EEOC files suit against Pennsylvania employer; Baltimore company settles for $202K 

Last year, the Equal Employment Opportunity Commission (EEOC) created quite a stir when it announced that it was going to start treating sexual orientation discrimination the same as it does sex discrimination. (See our blog post about it here.)

Now, the federal agency is proving that it is very serious about protecting the rights of employees who identify as lesbian, gay, bisexual, or transgender (LGBT). It recently filed suit against two companies – including one in Pennsylvania – for allegedly harassing employees over sexual orientation. One of the cases settled already, to the tune of $202,200.

Let’s take a closer look at these two cases and then discuss how it may apply to other employees in similar situations.

PA Employee Harassed for Being Gay

In the suit against the Pennsylvania company, the EEOC is alleging that a gay male employee of Scott Medical Center was repeatedly harassed because of his sexual orientation. The man’s manager reportedly referred to him using anti-gay epithets and made offensive comments about the staffer’s sex life.

The employee complained to the clinic director, but was told that the manager was “just doing his job.” According to the lawsuit, the behavior continued for several more weeks until the worker finally quit in order to avoid further harassment.

The second lawsuit, against Baltimore-based Pallet Companies, which does business as IFCO Systems, also involves alleged harassment by a manager. A lesbian employee claims that her supervisor repeatedly made statements such as “I want to turn you back into a woman” and “You would look good in a dress.” She says that he also made lewd gestures with his tongue and blew kisses at her.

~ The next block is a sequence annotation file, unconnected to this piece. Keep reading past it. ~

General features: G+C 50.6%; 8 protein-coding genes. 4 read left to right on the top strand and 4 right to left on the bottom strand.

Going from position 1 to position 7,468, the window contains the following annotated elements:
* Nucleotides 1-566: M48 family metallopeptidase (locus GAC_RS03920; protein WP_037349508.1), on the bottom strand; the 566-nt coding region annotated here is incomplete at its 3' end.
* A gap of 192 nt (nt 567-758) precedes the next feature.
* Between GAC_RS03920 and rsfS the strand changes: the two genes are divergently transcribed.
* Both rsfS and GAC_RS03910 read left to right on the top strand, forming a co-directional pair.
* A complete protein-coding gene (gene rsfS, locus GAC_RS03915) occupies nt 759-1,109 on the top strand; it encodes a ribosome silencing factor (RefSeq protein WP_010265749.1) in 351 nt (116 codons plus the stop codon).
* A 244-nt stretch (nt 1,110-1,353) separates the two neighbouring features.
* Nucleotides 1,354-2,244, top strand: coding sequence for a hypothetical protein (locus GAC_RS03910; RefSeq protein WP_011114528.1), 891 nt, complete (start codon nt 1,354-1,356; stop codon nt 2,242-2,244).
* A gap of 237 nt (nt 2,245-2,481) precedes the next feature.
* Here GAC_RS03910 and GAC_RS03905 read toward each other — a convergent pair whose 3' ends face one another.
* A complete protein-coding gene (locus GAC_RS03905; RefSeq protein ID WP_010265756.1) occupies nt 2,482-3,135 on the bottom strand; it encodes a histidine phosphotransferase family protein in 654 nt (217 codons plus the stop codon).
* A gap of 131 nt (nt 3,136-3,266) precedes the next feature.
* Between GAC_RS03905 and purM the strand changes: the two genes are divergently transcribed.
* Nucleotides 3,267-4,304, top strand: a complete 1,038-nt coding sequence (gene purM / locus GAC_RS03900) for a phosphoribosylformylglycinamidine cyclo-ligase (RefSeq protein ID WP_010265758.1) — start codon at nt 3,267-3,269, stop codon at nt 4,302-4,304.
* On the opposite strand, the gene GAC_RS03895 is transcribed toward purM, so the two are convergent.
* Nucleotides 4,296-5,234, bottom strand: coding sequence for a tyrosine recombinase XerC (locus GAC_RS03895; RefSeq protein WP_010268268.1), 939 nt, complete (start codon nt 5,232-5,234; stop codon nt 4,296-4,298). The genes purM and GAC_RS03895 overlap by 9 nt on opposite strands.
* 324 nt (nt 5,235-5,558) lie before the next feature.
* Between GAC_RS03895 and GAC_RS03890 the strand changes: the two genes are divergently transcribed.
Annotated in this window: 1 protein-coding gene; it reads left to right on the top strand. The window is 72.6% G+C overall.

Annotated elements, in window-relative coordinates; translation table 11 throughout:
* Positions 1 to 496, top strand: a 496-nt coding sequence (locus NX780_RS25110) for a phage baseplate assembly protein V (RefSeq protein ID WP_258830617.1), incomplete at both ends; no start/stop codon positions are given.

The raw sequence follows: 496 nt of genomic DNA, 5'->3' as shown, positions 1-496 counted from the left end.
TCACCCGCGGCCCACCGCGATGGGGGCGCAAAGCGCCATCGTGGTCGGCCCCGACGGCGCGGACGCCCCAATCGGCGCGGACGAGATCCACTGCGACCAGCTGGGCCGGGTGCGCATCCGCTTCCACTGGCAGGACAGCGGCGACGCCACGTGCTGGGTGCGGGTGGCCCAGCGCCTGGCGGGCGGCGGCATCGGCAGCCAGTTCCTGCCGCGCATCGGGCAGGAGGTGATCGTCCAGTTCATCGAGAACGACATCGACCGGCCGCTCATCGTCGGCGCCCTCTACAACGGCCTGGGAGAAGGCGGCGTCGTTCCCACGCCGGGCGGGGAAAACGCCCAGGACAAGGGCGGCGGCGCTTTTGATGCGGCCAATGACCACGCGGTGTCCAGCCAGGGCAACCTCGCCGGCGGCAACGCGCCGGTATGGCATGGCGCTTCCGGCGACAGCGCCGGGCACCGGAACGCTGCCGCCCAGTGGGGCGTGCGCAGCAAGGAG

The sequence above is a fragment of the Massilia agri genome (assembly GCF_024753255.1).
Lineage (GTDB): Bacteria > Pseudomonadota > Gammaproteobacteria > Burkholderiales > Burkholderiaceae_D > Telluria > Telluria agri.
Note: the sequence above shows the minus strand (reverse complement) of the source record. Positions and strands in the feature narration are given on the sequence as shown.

The woman complained to upper management but nothing was done. She eventually called the employee hotline to report the harassment. Several days later she was fired.

The EEOC took up both cases and sued on the workers’ behalf.

While the lawsuit against Scott Medical Center is still under way, IFCO Systems decided to settle the matter quickly rather than face a jury trial. It agreed to pay the employee $182,200, and to donate $20,000 to the Human Rights Campaign, an LGBT rights advocacy organization.

(For more information on the cases discussed here, see this news release from the EEOC.)

What Employees Need to Know

The EEOC is the agency charged with enforcing federal discrimination laws. However, some states or localities may also have their own laws relating to sexual orientation discrimination.

At the moment, Pennsylvania has no such laws but Philadelphia does. The Philadelphia Fair Practices Ordinance, enforced by the Philadelphia Commission on Human Relations, protects against sexual orientation discrimination, as well as discrimination based on sexual stereotyping and perception of sexual orientation – even if those perceptions are incorrect.

The New Jersey Law Against Discrimination also protects people from discrimination based on affectional or sexual orientation, and gender identity or expression.

Call Us for a Free Consultation

No one should have to put up with harassing or discriminatory behavior at work because of their sexual orientation. If you feel that you’ve been treated unlawfully, it’s a good idea to seek legal counsel from an attorney who has experience fighting for employees’ rights.

Email us at murphy@phillyemploymentlawyer.com, or call (267) 273-1054 for a free consultation.